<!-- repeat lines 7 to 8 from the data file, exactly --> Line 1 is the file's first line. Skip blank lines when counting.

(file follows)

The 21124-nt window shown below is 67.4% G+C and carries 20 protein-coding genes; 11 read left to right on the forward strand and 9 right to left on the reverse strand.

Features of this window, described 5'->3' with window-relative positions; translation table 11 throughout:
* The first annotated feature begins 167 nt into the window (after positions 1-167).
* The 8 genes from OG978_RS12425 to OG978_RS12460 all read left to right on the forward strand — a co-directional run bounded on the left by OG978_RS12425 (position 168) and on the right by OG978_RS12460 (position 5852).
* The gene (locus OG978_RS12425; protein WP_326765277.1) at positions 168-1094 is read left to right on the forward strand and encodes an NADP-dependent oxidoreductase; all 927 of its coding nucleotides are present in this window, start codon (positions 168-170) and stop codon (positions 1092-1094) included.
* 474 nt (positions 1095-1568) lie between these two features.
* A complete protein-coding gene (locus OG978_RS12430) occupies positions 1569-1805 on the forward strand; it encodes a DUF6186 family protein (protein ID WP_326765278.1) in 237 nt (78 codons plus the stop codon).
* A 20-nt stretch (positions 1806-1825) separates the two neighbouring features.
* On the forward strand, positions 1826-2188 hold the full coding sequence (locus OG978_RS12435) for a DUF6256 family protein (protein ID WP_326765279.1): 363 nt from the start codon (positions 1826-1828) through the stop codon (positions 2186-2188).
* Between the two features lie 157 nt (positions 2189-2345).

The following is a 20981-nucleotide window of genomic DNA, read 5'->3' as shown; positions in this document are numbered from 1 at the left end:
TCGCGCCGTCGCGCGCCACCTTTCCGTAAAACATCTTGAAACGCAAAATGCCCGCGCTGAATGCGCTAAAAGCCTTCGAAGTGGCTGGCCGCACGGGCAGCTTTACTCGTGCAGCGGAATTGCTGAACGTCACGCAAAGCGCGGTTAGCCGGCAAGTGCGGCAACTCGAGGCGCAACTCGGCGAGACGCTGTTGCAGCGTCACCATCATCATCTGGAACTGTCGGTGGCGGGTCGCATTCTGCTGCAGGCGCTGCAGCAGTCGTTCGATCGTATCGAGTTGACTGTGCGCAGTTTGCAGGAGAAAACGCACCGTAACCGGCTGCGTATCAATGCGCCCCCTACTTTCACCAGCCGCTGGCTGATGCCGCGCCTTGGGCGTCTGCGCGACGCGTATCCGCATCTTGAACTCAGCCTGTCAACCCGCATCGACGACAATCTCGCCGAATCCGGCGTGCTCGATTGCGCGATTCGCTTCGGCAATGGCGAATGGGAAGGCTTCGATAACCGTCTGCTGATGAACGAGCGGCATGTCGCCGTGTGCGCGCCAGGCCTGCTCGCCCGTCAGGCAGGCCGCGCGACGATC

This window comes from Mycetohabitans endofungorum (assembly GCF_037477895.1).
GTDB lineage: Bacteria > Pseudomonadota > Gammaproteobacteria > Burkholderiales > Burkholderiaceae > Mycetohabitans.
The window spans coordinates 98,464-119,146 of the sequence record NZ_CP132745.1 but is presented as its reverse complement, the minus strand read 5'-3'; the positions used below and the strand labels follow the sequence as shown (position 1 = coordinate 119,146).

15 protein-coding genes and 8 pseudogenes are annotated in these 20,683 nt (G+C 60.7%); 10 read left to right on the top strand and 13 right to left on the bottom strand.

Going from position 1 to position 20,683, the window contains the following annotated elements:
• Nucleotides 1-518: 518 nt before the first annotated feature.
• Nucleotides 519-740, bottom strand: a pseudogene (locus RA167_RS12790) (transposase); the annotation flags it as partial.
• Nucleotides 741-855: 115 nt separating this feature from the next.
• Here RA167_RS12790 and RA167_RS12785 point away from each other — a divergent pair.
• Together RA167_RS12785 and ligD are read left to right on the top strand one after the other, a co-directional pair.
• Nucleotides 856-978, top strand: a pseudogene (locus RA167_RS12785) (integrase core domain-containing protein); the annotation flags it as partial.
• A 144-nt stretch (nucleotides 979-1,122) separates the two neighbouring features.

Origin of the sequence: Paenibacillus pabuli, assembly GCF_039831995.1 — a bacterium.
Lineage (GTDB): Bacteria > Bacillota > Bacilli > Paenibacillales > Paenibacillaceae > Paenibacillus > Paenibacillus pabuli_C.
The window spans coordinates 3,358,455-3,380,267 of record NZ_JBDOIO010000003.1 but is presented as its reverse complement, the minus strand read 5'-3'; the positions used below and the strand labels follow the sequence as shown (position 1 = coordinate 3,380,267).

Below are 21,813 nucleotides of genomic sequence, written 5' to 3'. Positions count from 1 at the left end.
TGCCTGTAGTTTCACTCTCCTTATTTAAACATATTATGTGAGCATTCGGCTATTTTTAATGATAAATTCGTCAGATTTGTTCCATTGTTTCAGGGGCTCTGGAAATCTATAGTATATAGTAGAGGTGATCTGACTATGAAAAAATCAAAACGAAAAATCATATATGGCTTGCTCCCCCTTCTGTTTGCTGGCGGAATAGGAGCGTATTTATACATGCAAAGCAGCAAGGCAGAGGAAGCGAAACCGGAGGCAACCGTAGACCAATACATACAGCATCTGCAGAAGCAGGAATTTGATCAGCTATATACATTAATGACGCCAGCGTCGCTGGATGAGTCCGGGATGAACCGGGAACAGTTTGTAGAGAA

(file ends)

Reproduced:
* A complete protein-coding gene (locus OG978_RS12430) occupies positions 1569-1805 on the forward strand; it encodes a DUF6186 family protein (protein ID WP_326765278.1) in 237 nt (78 codons plus the stop codon).
* A 20-nt stretch (positions 1806-1825) separates the two neighbouring features.